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Brewers stand to save as spent grain gets new lease on life

Posted: 30 August 2017 | | No comments yet

Researchers at Nanyang Technological University have developed a process that could see 85 per cent of a brewery’s waste repurposed.

spent grain

SAVE THE GRAIN: Prof William Chen (left) and PhD student Ms Sachindra Cooray

The Singaporean lab has been working on technology that turns spent grain into beer yeast.

Through its findings, published in AMB Express, brewers stand to save a considerable amount of money.

Similar commercial liquid nutrients are sold for US$30 per litre, but the team’s method of converting spent grain costs only a fraction of this.

Mr Mitchell Leow, Head of Corporate Affairs at APB Singapore, the brewer to whom the research grains were donated, said: “This research is a testament to how science and innovation enables communities to find novel ways to be more sustainable in their operations.

“Sustainability is a business priority, especially for a large-scale commercial brewery like APB Singapore. We take great efforts to reduce our waste footprint, through such circular processes that ensure materials like spent grain, glass bottles and even waste water are repurposed and not simply discarded.”

The weight of spent grain

Over 193 billion litres of beer are produced annually worldwide, which is enough to fill 77,000 Olympic-sized swimming pools.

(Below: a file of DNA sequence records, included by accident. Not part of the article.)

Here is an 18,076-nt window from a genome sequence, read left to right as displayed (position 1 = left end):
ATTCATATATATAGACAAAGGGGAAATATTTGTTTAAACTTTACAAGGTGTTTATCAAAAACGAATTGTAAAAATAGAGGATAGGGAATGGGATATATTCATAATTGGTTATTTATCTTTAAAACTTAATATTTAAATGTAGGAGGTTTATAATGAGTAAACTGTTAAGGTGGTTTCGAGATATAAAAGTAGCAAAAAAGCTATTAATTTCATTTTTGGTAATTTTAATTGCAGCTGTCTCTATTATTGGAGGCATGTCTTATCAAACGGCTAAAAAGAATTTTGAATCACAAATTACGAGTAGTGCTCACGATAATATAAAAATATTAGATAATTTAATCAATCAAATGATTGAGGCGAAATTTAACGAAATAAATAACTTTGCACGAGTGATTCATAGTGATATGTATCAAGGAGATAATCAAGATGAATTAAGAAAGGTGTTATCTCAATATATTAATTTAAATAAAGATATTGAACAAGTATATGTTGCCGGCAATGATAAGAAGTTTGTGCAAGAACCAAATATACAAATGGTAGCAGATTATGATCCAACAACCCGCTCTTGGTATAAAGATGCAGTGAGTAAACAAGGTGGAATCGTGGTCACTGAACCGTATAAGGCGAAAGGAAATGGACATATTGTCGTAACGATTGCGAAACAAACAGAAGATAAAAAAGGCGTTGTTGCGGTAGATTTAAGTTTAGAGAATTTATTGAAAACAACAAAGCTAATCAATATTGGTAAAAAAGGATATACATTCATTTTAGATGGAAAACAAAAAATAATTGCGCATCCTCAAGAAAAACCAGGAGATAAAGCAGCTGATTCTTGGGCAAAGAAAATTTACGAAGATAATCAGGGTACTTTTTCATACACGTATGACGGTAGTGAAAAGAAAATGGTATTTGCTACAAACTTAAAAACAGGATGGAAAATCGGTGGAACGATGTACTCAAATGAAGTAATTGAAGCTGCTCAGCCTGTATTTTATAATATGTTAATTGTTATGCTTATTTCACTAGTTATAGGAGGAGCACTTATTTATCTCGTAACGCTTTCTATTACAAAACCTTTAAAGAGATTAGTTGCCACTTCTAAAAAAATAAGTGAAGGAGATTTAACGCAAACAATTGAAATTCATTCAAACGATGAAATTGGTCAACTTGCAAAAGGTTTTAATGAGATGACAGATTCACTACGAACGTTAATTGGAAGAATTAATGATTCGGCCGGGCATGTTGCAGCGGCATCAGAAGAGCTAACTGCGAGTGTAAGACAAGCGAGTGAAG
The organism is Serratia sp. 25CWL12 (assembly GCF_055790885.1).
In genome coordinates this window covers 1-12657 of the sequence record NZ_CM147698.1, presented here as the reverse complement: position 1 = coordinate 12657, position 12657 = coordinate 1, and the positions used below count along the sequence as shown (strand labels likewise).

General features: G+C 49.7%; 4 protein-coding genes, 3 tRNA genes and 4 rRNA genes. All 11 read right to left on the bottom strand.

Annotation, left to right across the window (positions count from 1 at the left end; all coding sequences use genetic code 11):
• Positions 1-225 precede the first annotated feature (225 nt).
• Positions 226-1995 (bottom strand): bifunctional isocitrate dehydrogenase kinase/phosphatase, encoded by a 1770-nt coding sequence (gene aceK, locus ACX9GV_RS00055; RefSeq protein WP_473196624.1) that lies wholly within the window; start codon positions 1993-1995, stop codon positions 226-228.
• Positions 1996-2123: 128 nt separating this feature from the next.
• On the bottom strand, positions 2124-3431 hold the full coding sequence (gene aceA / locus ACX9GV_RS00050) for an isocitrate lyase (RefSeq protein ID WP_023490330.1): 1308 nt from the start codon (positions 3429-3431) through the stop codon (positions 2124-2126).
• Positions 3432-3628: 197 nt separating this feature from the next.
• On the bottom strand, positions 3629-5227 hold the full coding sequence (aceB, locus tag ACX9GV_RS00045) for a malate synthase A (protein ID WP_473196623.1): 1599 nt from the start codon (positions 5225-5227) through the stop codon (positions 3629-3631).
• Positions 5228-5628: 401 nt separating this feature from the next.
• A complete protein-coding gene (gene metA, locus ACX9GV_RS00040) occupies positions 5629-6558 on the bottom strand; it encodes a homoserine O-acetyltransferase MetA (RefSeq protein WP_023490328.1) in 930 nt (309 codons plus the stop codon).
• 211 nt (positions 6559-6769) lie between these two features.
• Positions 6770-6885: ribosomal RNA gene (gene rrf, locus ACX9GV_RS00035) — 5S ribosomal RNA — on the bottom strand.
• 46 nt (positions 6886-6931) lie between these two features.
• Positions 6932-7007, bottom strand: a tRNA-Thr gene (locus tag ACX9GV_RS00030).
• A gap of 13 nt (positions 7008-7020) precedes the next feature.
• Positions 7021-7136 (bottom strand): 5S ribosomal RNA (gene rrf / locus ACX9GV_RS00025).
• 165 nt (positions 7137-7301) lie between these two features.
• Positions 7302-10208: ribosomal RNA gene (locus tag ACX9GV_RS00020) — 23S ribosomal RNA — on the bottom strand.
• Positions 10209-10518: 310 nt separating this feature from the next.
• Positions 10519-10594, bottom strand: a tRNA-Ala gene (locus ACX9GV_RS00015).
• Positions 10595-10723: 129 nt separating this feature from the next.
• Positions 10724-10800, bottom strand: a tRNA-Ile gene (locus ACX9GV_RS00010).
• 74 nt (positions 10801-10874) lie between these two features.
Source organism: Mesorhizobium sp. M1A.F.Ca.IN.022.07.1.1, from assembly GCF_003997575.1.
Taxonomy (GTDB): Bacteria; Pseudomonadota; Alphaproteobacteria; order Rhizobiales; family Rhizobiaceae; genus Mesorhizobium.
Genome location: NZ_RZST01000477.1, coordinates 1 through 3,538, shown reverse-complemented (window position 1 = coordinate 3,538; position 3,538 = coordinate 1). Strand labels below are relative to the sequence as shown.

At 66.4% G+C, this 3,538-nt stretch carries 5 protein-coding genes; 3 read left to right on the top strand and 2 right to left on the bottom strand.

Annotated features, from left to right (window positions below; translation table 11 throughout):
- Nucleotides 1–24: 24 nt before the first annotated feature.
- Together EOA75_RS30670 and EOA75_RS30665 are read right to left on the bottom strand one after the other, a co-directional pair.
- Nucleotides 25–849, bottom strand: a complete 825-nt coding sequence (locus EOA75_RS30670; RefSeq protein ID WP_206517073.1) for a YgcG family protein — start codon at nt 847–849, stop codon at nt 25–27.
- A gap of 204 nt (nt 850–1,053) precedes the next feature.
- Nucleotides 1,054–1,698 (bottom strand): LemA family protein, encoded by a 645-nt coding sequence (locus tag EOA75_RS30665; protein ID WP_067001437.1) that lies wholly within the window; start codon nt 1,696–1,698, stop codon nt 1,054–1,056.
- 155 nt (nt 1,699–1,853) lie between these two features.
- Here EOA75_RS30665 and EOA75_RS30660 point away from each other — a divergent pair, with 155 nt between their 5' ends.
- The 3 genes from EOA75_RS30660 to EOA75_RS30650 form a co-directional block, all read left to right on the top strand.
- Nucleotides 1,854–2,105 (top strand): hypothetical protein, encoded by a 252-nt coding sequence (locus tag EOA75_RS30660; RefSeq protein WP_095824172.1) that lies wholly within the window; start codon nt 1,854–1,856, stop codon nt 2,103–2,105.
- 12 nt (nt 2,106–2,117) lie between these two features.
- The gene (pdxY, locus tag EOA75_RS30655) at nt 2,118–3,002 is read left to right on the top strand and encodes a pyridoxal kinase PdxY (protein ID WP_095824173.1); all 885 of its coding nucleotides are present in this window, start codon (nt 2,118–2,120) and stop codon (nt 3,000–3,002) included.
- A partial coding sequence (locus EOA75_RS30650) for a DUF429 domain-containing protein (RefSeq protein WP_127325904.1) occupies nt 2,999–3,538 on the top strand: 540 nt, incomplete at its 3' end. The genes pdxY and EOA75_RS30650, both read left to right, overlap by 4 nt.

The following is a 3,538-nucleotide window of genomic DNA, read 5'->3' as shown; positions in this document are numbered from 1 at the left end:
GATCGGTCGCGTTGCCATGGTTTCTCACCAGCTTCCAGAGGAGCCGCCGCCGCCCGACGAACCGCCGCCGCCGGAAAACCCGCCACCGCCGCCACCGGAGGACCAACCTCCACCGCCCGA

Every five litres generates one kilogram of spent grain – or 38 million tonnes every year.

Often this is used for compost or animal feed, but Professor William Chen, Director of NTU’s Food Science and Technology Programme, together with his researcher Sachindra Cooray, has spent two years developing a process that could change that.

“We have developed a way to use food-grade microorganisms to convert the spent grains into basic nutrients that can be easily consumed by yeast,” Prof Chen explained.

“About 85 per cent of the waste in brewing beer can now be turned into a valuable resource, helping breweries to reduce waste and production cost while becoming more self-sustainable.”

Associate Professor Xu Rong, Interim Chair of the School of Chemical and Biomedical Engineering, said the burgeoning global population increasingly strains conventional food sources, so there is a need to innovate new foods and processes to alleviate the increasing demand:

“Discovering new uses for different types of natural food grade microbes in waste-to-nutrient technology is the latest breakthrough by NTU chemical and bioengineers, which can help to address the food security issues faced by the world presently.

“By upcycling waste to usable nutrients, conventional resources used to grow yeast can now be diverted into the production of wholesome foods.”

So how does it work…

When grains such as barley or hops are fermented by yeast, the grain’s sugars, protein and nutrients will be stripped, leaving behind plant fibres known as lignin.

While lignin is tough and generally unusable in food production, certain types of microorganisms are able to break lignin down into smaller, nutritious pieces.

These nutritious pieces can then be mashed and turned into a liquid, which are easily digestible by yeast.

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